Payment as fees or author’s rights?
After nine years of struggle, confusion and (for freelances often expensive) tax reviews, the Flemish Association of Journalists (VVJ), together with the main Flemish editing companies, reached a ruling with Belgian tax authorities as to which part of the freelance’s payment can be considered as ‘author’s rights’ and which part ‘fees’ (for work). The deal of the ruling: 50 % is for ‘author’s rights’ and 50 % for ‘fees’.
It makes a huge difference in Belgian tax law. Since 2008, income from author’s rights has been taxed at 15 % (but de facto 7.5 % to 12 %, because of high deemed costs), while normal fee income is taxed at 25 % to 50 % (everything above € 38,000 a year is taxed 50 %).
Apart from the difference in tax, there is also a consequence as to contributions for social security. These contributions (21 % of the income) are only due on income from fees, not on income from author’s rights. That means that on half of their total income (the 50 % author’s rights), freelances don’t have to pay social contributions. This has no consequences for their social security – freelances are considered self-employed and have no right to unemployment benefit, and the benefits (allowances) in case of sickness are a fixed amount per day, irrespective of income or contribution.
In the past nine years freelance were tempted (i.e. encouraged by the editing companies) to declare all (100 %) of their income as ‘author’s rights’, in order to pay very little tax. Tax controllers often reviewed those tax declarations into 100 % income from work, which resulted in thousands of euro tax arrears (and social contributions) to be paid by the freelances. Moreover, it depended on whether or not the individual journalist’s tax declarations were controlled, and the way a controller viewed the situation (in some regions they were more severe than in other). In short, there was huge legal inequality and legal uncertainty.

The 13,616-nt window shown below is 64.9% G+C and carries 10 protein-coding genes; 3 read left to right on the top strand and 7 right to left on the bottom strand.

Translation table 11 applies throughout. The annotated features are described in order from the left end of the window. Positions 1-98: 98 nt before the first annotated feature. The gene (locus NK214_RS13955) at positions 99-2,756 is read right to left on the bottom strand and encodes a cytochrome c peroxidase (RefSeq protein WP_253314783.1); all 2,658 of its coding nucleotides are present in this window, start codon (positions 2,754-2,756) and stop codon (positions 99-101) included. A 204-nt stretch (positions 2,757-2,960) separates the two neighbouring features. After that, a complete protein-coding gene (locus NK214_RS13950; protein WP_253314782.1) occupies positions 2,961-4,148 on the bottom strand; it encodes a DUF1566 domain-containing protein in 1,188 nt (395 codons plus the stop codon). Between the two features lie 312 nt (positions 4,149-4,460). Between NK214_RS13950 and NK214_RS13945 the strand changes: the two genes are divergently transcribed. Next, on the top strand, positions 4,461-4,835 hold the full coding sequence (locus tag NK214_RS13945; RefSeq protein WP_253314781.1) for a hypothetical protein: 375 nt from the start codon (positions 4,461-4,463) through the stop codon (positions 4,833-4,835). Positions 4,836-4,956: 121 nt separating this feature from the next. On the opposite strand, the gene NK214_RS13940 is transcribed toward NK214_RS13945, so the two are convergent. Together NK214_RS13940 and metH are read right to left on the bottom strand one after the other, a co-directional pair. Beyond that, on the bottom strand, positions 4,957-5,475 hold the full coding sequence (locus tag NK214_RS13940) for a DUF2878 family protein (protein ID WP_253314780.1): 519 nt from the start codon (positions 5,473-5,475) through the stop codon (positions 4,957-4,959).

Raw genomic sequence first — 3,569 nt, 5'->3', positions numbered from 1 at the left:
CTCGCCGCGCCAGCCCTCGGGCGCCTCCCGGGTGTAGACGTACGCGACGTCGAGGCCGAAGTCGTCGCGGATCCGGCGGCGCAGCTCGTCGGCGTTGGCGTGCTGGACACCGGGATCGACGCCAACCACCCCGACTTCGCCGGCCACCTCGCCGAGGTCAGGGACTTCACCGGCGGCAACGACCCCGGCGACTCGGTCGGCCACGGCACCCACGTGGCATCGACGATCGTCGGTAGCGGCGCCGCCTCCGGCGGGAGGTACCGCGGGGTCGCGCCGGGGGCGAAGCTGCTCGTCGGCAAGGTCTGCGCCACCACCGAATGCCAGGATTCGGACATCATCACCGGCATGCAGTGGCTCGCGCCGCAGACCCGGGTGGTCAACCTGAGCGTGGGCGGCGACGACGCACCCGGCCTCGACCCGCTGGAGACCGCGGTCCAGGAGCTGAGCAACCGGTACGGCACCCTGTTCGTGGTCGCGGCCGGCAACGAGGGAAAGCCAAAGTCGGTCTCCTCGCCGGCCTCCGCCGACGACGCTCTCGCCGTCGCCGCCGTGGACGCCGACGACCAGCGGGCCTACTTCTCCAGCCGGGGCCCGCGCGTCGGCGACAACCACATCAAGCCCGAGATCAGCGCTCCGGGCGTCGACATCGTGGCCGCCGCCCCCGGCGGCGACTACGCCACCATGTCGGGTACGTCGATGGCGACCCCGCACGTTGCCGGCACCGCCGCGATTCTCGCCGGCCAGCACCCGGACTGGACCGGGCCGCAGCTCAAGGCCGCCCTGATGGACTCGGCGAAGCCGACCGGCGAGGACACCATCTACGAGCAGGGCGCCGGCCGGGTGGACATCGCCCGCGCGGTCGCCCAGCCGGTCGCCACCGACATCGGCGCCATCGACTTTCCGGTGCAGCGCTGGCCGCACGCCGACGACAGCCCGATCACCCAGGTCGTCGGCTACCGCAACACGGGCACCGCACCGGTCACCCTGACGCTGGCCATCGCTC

Since the ruling – starting on July 1 of 2017 – this uncertainty has come to an end. 50 % is the accepted rule. Freelances however need to have a written contract with their clients (editing companies, broadcasters, …) in which it is stated that they are paid 50 % in author’s rights and 50 % fees.
However – a VAT requirement arises
The main Flemish editing companies have taken the opportunity to draw up new contracts and to tell their freelances that these contracts are no longer a ‘contract of publication’ (which obliged them to publish everything the freelancer presented them). VAT authorities considered these contracts as exempt from VAT.
In consequence, freelances now have to add 6 % VAT on their invoices (unless their total yearly turnover is less than € 25,000), whereas before they were exempt from VAT because tax authorities automatically considered their work to be delivered with a ‘contract of publication’.
For freelances this means significant additional accounting work, keeping track of all costs and working out their VAT declaration every quarter, in the same way as a company. It also means significant extra cost in accountancy fees.
The French speaking counterpart of the VVJ, the AJP, did not participate in the ruling. On VAT, AJP considers that freelances should decide by themselves whether they work with or without VAT.
(with thanks to Ivan Declercq for the information and original article).